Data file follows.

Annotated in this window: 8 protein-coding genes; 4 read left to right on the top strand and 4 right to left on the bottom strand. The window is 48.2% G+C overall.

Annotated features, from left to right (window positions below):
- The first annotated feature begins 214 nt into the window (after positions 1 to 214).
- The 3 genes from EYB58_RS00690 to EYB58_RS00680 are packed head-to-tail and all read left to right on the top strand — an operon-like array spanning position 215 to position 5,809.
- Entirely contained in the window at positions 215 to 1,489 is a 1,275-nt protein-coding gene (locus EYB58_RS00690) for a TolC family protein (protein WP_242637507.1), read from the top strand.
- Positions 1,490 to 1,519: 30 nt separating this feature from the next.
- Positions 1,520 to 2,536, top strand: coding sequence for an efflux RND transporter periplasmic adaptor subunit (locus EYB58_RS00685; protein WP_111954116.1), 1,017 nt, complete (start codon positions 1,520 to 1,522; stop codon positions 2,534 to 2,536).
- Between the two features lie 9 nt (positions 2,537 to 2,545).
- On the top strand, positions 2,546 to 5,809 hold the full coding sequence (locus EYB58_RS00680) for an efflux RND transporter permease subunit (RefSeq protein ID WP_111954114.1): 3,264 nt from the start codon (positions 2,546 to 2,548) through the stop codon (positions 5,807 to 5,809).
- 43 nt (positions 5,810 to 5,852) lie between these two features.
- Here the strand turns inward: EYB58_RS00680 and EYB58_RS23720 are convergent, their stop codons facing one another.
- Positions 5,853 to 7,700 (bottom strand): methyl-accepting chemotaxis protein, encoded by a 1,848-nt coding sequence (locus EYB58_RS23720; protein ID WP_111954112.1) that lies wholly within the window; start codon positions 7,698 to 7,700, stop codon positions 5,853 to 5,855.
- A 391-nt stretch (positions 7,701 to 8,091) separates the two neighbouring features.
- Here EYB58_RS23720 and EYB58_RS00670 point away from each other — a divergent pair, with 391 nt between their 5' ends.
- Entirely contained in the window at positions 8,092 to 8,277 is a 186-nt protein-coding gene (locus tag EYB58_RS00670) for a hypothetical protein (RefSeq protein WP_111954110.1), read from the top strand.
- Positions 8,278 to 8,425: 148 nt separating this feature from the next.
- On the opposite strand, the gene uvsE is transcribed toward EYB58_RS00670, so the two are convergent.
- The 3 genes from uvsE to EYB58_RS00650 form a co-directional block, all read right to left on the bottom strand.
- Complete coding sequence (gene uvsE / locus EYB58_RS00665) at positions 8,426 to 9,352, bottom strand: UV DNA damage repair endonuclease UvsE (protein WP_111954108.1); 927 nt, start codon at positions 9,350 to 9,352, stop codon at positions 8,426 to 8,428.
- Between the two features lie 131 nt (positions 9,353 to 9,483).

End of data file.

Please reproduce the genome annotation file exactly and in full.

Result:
Annotated in this window: 8 protein-coding genes; 4 read left to right on the top strand and 4 right to left on the bottom strand. The window is 48.2% G+C overall.

Annotated features, from left to right (window positions below):
- The first annotated feature begins 214 nt into the window (after positions 1 to 214).
- The 3 genes from EYB58_RS00690 to EYB58_RS00680 are packed head-to-tail and all read left to right on the top strand — an operon-like array spanning position 215 to position 5,809.
- Entirely contained in the window at positions 215 to 1,489 is a 1,275-nt protein-coding gene (locus EYB58_RS00690) for a TolC family protein (protein WP_242637507.1), read from the top strand.
- Positions 1,490 to 1,519: 30 nt separating this feature from the next.
- Positions 1,520 to 2,536, top strand: coding sequence for an efflux RND transporter periplasmic adaptor subunit (locus EYB58_RS00685; protein WP_111954116.1), 1,017 nt, complete (start codon positions 1,520 to 1,522; stop codon positions 2,534 to 2,536).
- Between the two features lie 9 nt (positions 2,537 to 2,545).
- On the top strand, positions 2,546 to 5,809 hold the full coding sequence (locus EYB58_RS00680) for an efflux RND transporter permease subunit (RefSeq protein ID WP_111954114.1): 3,264 nt from the start codon (positions 2,546 to 2,548) through the stop codon (positions 5,807 to 5,809).
- 43 nt (positions 5,810 to 5,852) lie between these two features.
- Here the strand turns inward: EYB58_RS00680 and EYB58_RS23720 are convergent, their stop codons facing one another.
- Positions 5,853 to 7,700 (bottom strand): methyl-accepting chemotaxis protein, encoded by a 1,848-nt coding sequence (locus EYB58_RS23720; protein ID WP_111954112.1) that lies wholly within the window; start codon positions 7,698 to 7,700, stop codon positions 5,853 to 5,855.
- A 391-nt stretch (positions 7,701 to 8,091) separates the two neighbouring features.
- Here EYB58_RS23720 and EYB58_RS00670 point away from each other — a divergent pair, with 391 nt between their 5' ends.
- Entirely contained in the window at positions 8,092 to 8,277 is a 186-nt protein-coding gene (locus tag EYB58_RS00670) for a hypothetical protein (RefSeq protein WP_111954110.1), read from the top strand.
- Positions 8,278 to 8,425: 148 nt separating this feature from the next.
- On the opposite strand, the gene uvsE is transcribed toward EYB58_RS00670, so the two are convergent.
- The 3 genes from uvsE to EYB58_RS00650 form a co-directional block, all read right to left on the bottom strand.
- Complete coding sequence (gene uvsE / locus EYB58_RS00665) at positions 8,426 to 9,352, bottom strand: UV DNA damage repair endonuclease UvsE (protein WP_111954108.1); 927 nt, start codon at positions 9,350 to 9,352, stop codon at positions 8,426 to 8,428.
- Between the two features lie 131 nt (positions 9,353 to 9,483).